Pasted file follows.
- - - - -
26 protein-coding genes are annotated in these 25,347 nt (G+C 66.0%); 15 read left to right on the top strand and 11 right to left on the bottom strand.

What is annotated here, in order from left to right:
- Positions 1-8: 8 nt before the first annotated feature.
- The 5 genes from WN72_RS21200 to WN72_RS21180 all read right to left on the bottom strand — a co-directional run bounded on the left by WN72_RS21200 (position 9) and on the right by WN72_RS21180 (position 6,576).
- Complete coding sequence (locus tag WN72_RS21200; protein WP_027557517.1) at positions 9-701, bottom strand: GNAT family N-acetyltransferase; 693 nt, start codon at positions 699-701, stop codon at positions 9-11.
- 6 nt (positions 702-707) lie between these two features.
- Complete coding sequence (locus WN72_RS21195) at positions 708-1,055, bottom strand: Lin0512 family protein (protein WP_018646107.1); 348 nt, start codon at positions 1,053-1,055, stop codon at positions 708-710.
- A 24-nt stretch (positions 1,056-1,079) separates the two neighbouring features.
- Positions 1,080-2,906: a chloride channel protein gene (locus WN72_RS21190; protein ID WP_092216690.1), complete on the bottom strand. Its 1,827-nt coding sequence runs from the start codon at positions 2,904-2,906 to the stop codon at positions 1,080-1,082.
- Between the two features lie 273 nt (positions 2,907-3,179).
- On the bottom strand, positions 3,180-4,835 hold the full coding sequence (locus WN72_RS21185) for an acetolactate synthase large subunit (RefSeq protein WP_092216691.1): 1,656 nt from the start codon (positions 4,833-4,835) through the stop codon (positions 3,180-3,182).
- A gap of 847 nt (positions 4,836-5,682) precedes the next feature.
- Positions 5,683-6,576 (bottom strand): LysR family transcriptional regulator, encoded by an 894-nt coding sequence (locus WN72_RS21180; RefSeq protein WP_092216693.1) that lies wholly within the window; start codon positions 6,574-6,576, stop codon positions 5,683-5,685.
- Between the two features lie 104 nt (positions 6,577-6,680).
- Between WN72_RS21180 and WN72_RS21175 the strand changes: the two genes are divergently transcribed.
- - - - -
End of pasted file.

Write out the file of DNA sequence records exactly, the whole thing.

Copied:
26 protein-coding genes are annotated in these 25,347 nt (G+C 66.0%); 15 read left to right on the top strand and 11 right to left on the bottom strand.

What is annotated here, in order from left to right:
- Positions 1-8: 8 nt before the first annotated feature.
- The 5 genes from WN72_RS21200 to WN72_RS21180 all read right to left on the bottom strand — a co-directional run bounded on the left by WN72_RS21200 (position 9) and on the right by WN72_RS21180 (position 6,576).
- Complete coding sequence (locus tag WN72_RS21200; protein WP_027557517.1) at positions 9-701, bottom strand: GNAT family N-acetyltransferase; 693 nt, start codon at positions 699-701, stop codon at positions 9-11.
- 6 nt (positions 702-707) lie between these two features.
- Complete coding sequence (locus WN72_RS21195) at positions 708-1,055, bottom strand: Lin0512 family protein (protein WP_018646107.1); 348 nt, start codon at positions 1,053-1,055, stop codon at positions 708-710.
- A 24-nt stretch (positions 1,056-1,079) separates the two neighbouring features.
- Positions 1,080-2,906: a chloride channel protein gene (locus WN72_RS21190; protein ID WP_092216690.1), complete on the bottom strand. Its 1,827-nt coding sequence runs from the start codon at positions 2,904-2,906 to the stop codon at positions 1,080-1,082.
- Between the two features lie 273 nt (positions 2,907-3,179).
- On the bottom strand, positions 3,180-4,835 hold the full coding sequence (locus WN72_RS21185) for an acetolactate synthase large subunit (RefSeq protein WP_092216691.1): 1,656 nt from the start codon (positions 4,833-4,835) through the stop codon (positions 3,180-3,182).
- A gap of 847 nt (positions 4,836-5,682) precedes the next feature.
- Positions 5,683-6,576 (bottom strand): LysR family transcriptional regulator, encoded by an 894-nt coding sequence (locus WN72_RS21180; RefSeq protein WP_092216693.1) that lies wholly within the window; start codon positions 6,574-6,576, stop codon positions 5,683-5,685.
- Between the two features lie 104 nt (positions 6,577-6,680).
- Between WN72_RS21180 and WN72_RS21175 the strand changes: the two genes are divergently transcribed.